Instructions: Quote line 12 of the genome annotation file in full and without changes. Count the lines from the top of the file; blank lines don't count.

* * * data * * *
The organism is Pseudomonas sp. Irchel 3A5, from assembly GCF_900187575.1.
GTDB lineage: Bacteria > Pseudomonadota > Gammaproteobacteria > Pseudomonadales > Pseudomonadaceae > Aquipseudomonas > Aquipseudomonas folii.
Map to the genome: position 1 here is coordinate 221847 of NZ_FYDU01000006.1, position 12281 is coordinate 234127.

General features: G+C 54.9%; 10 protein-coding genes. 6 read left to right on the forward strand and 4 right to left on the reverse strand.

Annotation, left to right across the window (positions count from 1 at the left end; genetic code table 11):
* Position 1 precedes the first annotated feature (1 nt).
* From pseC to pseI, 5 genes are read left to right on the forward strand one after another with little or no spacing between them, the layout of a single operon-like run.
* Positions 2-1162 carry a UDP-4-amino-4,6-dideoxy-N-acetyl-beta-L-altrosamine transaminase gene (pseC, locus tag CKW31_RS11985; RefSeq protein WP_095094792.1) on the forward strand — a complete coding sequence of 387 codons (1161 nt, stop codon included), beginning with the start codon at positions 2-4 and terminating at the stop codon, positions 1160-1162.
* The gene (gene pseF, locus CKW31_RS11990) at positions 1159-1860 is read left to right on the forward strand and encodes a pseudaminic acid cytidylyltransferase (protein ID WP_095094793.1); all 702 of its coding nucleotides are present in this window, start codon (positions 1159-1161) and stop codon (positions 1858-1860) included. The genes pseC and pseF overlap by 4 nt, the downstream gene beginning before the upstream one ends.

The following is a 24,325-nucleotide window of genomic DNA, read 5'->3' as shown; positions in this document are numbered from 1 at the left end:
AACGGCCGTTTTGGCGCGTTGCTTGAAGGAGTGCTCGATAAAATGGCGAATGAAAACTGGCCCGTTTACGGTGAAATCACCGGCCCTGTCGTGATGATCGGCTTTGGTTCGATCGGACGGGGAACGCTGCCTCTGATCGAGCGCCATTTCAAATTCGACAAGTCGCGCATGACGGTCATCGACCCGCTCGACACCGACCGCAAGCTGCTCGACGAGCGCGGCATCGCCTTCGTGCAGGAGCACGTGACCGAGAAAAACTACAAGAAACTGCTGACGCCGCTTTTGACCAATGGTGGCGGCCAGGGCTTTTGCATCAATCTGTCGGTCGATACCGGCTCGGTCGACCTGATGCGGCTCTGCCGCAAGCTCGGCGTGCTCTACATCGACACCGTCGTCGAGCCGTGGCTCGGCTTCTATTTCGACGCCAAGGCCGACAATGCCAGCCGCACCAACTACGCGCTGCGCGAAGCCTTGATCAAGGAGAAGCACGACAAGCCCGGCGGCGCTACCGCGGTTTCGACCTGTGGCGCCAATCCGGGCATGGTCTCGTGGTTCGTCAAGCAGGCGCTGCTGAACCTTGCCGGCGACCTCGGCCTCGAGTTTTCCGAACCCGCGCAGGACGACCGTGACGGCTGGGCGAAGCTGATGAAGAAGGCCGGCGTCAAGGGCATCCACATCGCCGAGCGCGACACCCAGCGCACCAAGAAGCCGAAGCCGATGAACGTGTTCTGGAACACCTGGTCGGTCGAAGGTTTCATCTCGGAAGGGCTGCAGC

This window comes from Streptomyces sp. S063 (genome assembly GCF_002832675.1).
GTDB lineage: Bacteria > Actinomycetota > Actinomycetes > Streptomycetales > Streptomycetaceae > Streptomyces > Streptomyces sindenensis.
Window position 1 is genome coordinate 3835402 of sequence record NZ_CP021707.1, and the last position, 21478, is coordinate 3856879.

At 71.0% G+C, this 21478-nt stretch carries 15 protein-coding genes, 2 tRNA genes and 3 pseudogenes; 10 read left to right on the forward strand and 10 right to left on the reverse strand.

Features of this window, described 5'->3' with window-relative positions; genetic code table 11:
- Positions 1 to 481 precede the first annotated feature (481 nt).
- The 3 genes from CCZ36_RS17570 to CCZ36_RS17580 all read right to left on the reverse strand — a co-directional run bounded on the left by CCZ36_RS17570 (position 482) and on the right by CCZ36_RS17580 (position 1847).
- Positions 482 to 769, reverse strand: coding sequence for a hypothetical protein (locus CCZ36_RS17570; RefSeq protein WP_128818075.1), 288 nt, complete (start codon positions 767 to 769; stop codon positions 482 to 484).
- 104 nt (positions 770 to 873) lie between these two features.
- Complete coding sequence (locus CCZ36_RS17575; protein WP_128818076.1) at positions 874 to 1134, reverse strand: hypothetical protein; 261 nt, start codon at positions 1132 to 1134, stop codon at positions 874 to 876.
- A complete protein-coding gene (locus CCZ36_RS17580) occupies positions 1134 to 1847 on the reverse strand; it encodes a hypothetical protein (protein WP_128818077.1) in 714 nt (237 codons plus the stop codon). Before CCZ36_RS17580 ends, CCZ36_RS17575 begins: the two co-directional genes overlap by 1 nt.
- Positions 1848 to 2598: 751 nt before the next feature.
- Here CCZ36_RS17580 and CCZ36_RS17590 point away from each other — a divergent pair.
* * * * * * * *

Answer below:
This window comes from Streptomyces sp. S063 (genome assembly GCF_002832675.1).